July 27, 2012
At the close of the 2012 International AIDS Conference in Washington D.C., we stand at a threshold between the past and the future. We can now imagine an AIDS-free world; it's at our doorstep within our reach -- but only if we decide to act now -- and we must act now.
Decisively. Deliberately. Definitively.
The End of AIDS: We have heard this phrase many times for the last five days. We have attended hundreds of sessions on the latest scientific HIV research, we have viewed thousands of posters pointing to new tools at our disposal; we have been inspired by numerous plenary speakers, leaders in their fields of research, science, advocacy and policy, who tell us that we are now beginning to turn the tide to on AIDS. But will we?
Despite the developments of recent years, serious problems remain.
There are approximately 50,000 people who become infected with HIV each year in the United States. This number has remained unchanged for nearly the past ten years. We need to make serious adjustments in our prevention methodologies.
"I charge everyone who attended this Conference to ask this one important question," said Phill Wilson, President and CEO of the Black AIDS Institute. "Was it all worth it? Was it worth the time, energy and expense to come to Washington for a week or more? When we leave D.C., where do we go from here?"
We are done with the sessions and the lessons. Now we must move on and out beyond D.C. and back to our families and our communities, where we must spread the news from AIDS2012.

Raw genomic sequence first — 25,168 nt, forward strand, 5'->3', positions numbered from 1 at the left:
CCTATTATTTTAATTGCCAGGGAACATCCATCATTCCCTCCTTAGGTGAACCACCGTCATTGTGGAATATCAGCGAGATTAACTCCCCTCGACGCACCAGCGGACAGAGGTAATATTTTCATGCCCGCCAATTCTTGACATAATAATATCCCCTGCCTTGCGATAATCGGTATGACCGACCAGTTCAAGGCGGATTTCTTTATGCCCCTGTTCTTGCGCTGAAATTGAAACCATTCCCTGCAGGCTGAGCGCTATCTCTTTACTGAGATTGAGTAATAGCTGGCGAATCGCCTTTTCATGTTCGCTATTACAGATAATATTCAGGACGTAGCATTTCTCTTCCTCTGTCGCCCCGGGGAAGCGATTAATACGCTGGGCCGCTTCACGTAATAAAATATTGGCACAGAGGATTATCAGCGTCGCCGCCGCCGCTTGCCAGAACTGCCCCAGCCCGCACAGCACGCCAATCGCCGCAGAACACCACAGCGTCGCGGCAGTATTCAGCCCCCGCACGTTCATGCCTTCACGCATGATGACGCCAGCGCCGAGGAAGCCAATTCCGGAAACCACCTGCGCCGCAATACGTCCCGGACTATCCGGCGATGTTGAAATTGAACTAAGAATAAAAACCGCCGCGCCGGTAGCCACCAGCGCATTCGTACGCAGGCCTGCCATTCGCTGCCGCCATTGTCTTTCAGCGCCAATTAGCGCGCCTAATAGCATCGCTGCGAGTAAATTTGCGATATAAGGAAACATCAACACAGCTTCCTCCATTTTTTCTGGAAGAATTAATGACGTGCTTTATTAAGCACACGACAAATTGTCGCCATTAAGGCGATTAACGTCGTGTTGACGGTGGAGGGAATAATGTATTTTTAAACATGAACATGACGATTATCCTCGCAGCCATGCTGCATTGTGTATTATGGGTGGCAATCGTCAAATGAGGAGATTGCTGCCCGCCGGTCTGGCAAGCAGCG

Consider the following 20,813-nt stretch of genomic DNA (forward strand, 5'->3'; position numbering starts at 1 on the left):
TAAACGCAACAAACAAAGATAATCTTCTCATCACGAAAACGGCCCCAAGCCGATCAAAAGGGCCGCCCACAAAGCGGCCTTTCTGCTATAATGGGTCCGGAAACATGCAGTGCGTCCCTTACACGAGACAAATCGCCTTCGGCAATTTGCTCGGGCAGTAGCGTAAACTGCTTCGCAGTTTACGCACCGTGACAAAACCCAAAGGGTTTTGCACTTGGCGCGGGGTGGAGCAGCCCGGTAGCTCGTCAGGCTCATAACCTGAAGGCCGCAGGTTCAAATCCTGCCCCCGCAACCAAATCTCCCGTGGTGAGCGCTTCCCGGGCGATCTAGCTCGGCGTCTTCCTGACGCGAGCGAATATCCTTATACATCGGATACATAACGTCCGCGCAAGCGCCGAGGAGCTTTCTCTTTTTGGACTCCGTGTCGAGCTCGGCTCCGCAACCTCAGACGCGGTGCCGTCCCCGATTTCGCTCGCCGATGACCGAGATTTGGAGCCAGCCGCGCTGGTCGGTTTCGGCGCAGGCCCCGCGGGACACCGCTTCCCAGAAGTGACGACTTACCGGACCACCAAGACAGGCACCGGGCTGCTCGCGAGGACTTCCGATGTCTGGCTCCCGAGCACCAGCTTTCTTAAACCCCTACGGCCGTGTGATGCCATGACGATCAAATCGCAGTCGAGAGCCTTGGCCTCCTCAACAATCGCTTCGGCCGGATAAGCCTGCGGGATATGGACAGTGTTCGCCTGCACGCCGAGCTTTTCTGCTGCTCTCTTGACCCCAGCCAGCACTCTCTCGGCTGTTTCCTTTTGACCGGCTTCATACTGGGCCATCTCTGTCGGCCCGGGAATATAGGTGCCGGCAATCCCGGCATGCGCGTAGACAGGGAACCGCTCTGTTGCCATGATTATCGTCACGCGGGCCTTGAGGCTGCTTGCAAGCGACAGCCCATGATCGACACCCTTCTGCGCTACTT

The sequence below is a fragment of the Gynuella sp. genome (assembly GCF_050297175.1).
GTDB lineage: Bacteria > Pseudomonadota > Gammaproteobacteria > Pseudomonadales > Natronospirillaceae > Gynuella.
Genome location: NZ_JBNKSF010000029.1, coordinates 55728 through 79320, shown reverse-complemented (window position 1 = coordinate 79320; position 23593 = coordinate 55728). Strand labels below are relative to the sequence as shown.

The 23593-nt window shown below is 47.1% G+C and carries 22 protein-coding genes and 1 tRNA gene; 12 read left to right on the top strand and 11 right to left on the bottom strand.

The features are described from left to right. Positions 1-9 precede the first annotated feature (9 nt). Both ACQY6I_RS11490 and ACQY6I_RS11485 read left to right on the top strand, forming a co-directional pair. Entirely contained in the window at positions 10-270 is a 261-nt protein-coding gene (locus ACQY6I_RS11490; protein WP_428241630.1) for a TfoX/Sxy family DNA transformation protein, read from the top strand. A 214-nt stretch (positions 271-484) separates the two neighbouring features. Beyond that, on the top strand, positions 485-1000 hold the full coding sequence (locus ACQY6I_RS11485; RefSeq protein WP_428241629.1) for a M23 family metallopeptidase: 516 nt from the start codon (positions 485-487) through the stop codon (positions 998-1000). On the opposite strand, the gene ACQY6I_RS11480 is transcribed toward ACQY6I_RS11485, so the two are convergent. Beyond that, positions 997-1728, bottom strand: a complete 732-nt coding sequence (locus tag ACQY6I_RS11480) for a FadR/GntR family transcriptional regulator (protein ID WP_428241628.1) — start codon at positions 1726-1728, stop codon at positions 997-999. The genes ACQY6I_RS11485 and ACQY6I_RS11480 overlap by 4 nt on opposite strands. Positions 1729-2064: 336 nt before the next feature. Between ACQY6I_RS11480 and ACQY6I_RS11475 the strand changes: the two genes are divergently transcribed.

The Black AIDS Institute now demands for implementation of what we learned at this Conference. It's now up to us -- each and every one of us has an obligation to take what we have learned back into our communities, to our local leaders, our non-traditional partners, to our policy makers at every level.
"It's a huge undertaking but we must accept the charge," said Wilson. "We must aim beyond the five steps I outlined in my plenary speech and act on them: to fully implement the Patient Protection and Affordable Care Act, to encourage every person with HIV to come out; to demand treatment to link individuals to the care they need; to integrate both biomedical and the behavioral therapies in our prevention and treatment efforts; and to ask AIDS organizations to re-tool themselves for a rapidly evolving AIDS landscape."
The Black AIDS Institute is doing just that by hosting post-Conference hubs in 13 U.S. cities most impacted by HIV/AIDS and by supporting training in community clinics and healthcare facilities to help build infrastructure and scale up access to care in the most impacted communities across Black America.
The End of AIDS is more than just a declaration: it's a commitment and it's a charge. We must now take the Conference on the road to turn the tide of HIV in our own neighborhoods. And we must do it now. An AIDS-Free Generation is within our reach only if we seize this moment and maximize this opportunity.
To end the epidemic, we have to bring the conversation home and re-energize our communities to act.
"Talking is not enough," said Wilson. "Yes, we can end this epidemic; if we act now. As we look back on this Conference and think about the End of AIDS -- it gives us hope and it reminds us of the work that is still left to be done. We must redouble our commitment to act. This is our charge. And we can prevail."